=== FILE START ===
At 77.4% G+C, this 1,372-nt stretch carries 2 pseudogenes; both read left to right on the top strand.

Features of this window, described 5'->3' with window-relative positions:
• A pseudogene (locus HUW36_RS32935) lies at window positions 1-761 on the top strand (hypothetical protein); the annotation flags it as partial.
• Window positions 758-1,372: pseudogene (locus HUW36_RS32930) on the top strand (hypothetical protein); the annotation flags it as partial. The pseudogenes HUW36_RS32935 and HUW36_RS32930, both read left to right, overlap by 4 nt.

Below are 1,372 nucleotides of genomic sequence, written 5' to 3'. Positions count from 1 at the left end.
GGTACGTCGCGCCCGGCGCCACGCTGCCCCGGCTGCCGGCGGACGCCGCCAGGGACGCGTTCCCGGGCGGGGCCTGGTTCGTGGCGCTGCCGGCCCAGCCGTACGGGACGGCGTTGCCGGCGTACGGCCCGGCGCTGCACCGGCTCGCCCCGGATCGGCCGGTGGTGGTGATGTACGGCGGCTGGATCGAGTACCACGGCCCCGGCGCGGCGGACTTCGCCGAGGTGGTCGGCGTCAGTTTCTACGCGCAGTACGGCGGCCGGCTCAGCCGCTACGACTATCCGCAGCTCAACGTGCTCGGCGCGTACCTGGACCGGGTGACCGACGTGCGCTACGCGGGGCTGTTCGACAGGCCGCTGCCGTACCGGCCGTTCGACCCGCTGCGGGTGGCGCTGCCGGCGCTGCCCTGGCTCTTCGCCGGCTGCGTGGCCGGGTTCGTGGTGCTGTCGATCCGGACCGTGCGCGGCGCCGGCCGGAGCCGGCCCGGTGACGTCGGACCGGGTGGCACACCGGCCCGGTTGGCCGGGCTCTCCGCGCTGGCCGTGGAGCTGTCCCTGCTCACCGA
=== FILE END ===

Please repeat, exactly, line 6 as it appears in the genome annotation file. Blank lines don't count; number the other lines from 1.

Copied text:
GGTACGTCGCGCCCGGCGCCACGCTGCCCCGGCTGCCGGCGGACGCCGCCAGGGACGCGTTCCCGGGCGGGGCCTGGTTCGTGGCGCTGCCGGCCCAGCCGTACGGGACGGCGTTGCCGGCGTACGGCCCGGCGCTGCACCGGCTCGCCCCGGATCGGCCGGTGGTGGTGATGTACGGCGGCTGGATCGAGTACCACGGCCCCGGCGCGGCGGACTTCGCCGAGGTGGTCGGCGTCAGTTTCTACGCGCAGTACGGCGGCCGGCTCAGCCGCTACGACTATCCGCAGCTCAACGTGCTCGGCGCGTACCTGGACCGGGTGACCGACGTGCGCTACGCGGGGCTGTTCGACAGGCCGCTGCCGTACCGGCCGTTCGACCCGCTGCGGGTGGCGCTGCCGGCGCTGCCCTGGCTCTTCGCCGGCTGCGTGGCCGGGTTCGTGGTGCTGTCGATCCGGACCGTGCGCGGCGCCGGCCGGAGCCGGCCCGGTGACGTCGGACCGGGTGGCACACCGGCCCGGTTGGCCGGGCTCTCCGCGCTGGCCGTGGAGCTGTCCCTGCTCACCGA